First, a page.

In light of the cutting-edge technology at the core of our discussion it is probable that manufacturers/producers faced with a lawsuit will invoke the ‘state of the art’ defense. It follows that manufacturers/producers will likely argue that the resultant damages caused by AVs were unforeseeable, in that the scientific and technical knowledge at the time the product was put into circulation did not enable the discovery of the defect which led to the accident.

This does not even take into consideration that the perceived ‘defect’ may arguably not be a defect at all. The AI might have very well made an informed decision and consciously (a word having implications that veer beyond the scope of this paper) chosen one course of action over another. To return to the example mentioned above, the AI might have decided that crashing into the wall would result in lesser fatalities than allowing the oncoming vehicle to collide with it. Can the heirs or dependants of the deceased passenger successfully argue that there was a ‘defect‘ here? Wouldn’t the manufacturer be able to claim that the AI did what it was programmed (or taught itself) to do?

• The opacity problem

It has already been highlighted above that AI’s ability to learn makes it an arduous task to prove that a vendor is responsible for an allegedly defective AV. In fact, the machine learning algorithms fuelling such ability to learn are sometimes referred to as ‘black box algorithms’. In other words, the logic behind the decisions taken by AI systems such as AVs are either: intentionally opaque, in that they are protected by trade secrets or Intellectual Property or even; unintentionally opaque in that the code behind such AI systems is so complex, that even experts in computer programming are unable to interpret the logic behind such decisions. The latter was the case in a Facebook experiment, where two AI powered machines were shut down because they started talking to each other in their own invented language which not even their own developers could understand.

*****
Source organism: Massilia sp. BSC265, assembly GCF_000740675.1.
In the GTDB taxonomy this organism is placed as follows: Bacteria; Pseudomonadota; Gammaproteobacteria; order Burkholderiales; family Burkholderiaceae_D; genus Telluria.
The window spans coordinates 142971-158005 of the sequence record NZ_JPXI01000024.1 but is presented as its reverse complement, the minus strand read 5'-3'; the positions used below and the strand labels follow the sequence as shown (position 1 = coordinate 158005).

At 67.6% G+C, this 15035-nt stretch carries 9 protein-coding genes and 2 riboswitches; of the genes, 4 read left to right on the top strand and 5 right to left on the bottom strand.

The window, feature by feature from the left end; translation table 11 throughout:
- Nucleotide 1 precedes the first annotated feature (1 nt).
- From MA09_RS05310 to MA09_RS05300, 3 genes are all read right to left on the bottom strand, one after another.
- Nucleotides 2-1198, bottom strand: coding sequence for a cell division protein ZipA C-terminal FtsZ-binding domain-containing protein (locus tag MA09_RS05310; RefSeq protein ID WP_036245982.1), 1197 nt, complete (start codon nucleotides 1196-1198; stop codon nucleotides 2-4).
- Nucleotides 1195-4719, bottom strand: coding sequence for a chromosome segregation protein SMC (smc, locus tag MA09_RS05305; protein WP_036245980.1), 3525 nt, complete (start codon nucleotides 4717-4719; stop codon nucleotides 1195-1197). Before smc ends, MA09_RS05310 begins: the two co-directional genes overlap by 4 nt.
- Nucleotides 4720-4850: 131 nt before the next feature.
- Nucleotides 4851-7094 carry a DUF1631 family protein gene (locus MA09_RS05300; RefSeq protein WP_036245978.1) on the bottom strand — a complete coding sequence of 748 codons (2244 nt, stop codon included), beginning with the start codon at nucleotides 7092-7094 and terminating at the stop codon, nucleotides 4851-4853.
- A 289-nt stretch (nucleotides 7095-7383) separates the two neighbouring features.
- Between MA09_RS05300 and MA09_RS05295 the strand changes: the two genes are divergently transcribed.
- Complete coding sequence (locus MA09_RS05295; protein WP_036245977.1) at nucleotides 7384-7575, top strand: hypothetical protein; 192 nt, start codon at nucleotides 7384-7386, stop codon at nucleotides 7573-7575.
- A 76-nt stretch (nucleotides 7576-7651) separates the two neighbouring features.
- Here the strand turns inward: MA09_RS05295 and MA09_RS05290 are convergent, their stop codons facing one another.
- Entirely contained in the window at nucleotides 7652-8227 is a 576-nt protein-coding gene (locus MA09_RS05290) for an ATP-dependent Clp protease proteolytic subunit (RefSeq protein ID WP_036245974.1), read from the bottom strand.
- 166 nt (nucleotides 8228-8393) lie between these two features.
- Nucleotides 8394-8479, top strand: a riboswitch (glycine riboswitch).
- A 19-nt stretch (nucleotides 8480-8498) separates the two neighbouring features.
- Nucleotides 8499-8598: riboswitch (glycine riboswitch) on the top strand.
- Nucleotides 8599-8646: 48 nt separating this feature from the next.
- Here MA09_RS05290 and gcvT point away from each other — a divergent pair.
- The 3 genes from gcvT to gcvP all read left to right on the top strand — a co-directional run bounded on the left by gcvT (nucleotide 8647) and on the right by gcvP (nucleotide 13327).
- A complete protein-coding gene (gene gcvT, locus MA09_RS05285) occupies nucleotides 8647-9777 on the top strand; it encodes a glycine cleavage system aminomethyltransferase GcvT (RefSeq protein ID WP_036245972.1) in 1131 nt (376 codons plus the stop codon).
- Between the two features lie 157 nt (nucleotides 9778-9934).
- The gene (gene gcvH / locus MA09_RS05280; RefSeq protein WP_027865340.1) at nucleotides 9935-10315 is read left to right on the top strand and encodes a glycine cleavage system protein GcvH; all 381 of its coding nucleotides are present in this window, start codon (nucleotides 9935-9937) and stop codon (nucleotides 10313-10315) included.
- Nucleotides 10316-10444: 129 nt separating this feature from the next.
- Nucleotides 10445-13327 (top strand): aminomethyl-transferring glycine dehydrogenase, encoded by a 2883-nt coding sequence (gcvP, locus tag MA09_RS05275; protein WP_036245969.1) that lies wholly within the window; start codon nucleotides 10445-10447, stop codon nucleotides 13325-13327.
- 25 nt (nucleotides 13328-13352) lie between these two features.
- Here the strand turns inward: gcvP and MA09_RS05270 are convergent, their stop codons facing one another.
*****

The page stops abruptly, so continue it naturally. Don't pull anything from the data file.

As long as the opacity problem persists, considering the sheer impossibility of peering inside the black box, for any party to prove that the defect was:

(a) discernible to the consumer; and/or

(b) present at the time of conclusion of the contract

could prove to be an insurmountable task.

• Logistical problems

Even though product liability law may present an option at law to bridge the responsibility gap, instituting a case against producers/manufacturers presents several financial and logistical problems in addition to the conceptual issues outlined in the last preceding paragraph.

One must keep in mind that the manufacture of ordinary cars is already a highly technical affair, often requiring a wide array of know-how and the involvement of numerous experts in different fields. The specialist nature of AVs means that, besides the need to involve manufacturers of engines, wheels, chassis etc, to produce such a vehicle one would also require expertise in AI and robotics. In turn, the development of AI may rely on or be the end-product of boundless bits and pieces of software from different specialists all around the world.

In its current form, bringing evidence at a lawsuit would be a costly and time-consuming affair for all parties, especially considering the likely need for court experts versed in AI technology and digital evidence, who may need to be flown in from all over the world.